- Third, find a way to give back to nature with your garden. Add a bird bath, a broken pot for a toad house, flowers for butterflies and bees. Adding nature is like adding living art to your garden. You will have so much more fun being in and watching your garden.
- Fourth—this probably should be first—add architecture. A few pretty flowers are lost without a beautiful backdrop. Put your money and energy in defining your space. Add a fence or evergreen shrubs as your walls. Lay stones, broken concrete, and straw, whatever as paths.
- Fifth, get a back pack weed sprayer. When I turned 45 my husband asked me what I wanted for my special birthday. Most ladies would ask for jewelry. I asked for one for a backpack herbicide sprayer like the one our guys use at the office. I love that thing. It is so easy to use and to keep weeds under control.
- Lastly —and this helps immensely —marry a man who owns a successful landscape company! I love to sneak over to the office yard and take left over stones. Most of my shrubs are orphans and rejects from customers. I am known for bringing plants back to life that customers forgot to water or no longer wanted. Our guys have done an amazing job of building all the architecture in my garden, but I do all the planting, weeding and maintenance myself.
Linda goes on to say, “What nature takes out, stays out. If a plant struggles, I leave it out and plant something that will be happy in that spot. And, I love volunteers! I get free dill all summer long and free snap dragons year round from seeds blowing around.”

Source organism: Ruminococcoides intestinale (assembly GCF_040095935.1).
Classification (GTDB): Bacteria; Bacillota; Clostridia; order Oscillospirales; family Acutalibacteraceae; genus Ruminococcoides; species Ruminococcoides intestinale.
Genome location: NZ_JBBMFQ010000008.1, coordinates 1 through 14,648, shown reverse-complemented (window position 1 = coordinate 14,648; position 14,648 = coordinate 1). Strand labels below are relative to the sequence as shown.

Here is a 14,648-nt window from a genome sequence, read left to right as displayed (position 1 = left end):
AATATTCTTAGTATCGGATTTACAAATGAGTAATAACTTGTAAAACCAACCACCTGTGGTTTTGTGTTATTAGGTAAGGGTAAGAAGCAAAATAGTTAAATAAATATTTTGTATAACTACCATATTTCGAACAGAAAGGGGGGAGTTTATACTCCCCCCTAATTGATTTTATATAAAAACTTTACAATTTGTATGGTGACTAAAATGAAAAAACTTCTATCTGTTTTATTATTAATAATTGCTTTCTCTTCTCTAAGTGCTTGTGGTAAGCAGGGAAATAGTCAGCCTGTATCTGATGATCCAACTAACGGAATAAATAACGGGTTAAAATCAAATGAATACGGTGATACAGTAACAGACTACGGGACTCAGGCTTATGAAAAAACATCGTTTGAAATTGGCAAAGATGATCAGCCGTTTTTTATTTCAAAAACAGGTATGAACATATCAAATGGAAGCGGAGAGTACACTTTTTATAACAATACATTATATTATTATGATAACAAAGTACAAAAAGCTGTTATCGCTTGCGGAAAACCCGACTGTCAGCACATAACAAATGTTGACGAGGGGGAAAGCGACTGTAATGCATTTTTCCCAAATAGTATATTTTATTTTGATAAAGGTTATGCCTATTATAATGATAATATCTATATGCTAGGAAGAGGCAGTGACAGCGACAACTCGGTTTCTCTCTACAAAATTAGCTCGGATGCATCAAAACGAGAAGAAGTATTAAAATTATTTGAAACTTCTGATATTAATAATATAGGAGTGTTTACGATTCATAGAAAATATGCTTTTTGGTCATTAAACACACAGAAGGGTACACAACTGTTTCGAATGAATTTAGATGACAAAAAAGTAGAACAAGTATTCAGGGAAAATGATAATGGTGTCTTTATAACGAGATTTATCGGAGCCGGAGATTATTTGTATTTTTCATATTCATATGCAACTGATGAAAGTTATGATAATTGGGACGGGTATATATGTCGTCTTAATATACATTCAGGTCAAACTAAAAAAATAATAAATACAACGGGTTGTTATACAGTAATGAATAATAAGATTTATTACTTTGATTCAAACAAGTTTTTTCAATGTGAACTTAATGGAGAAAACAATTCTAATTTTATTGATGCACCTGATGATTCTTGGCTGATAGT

But of all the plants in the garden, What are Linda’s favoites? Here are her top 5:
|Cardoon- If you love hummingbirds and bees you gotta get one of these. It has sort of a big thistle like flower. My good friend Patricia lovingly brought me a baby cardoon one day that she had bought at the Williamsburg Farmer’s Market. I didn’t know what to do with it. So I stuck it in the ground. It grew over 7 feet tall this year.|
|Giant zinnias- The gold finch love these. I can watch those beautiful little birds for hours as they pluck the petals and seeds from the zinnias. Also, the giant 3 to 4 feet variety hides most of my veggies from the view of the street.|
|Dill- the black swallow tail butterflies lay their eggs on my dill. I let the birds eat some of the caterpillars and others are rescued by my daughter. She raises the caterpillars in a big container and sets them free when they hatch.|
|Peonies- I have lots of these in the spring. I just love them. They are so beautiful and romantic.|
|Variegated English holly- My favorite anchor plant. I have two flanking my front door. I love anything variegated. But, this is my favorite because it adds year round interest. If you can get it a boyfriend—it needs a male for pollination—you will have gorgeous red berries in the winter. It is my favorite Christmas decoration.|
Hertzler and George is best known for its environmentally conscious and sustainable landscaping and design, which employs flowers, shrubbery, and grasses native to the area. To see more of Hertzler & George’s landscape designs, visit www.hertzlerandgeorge.com.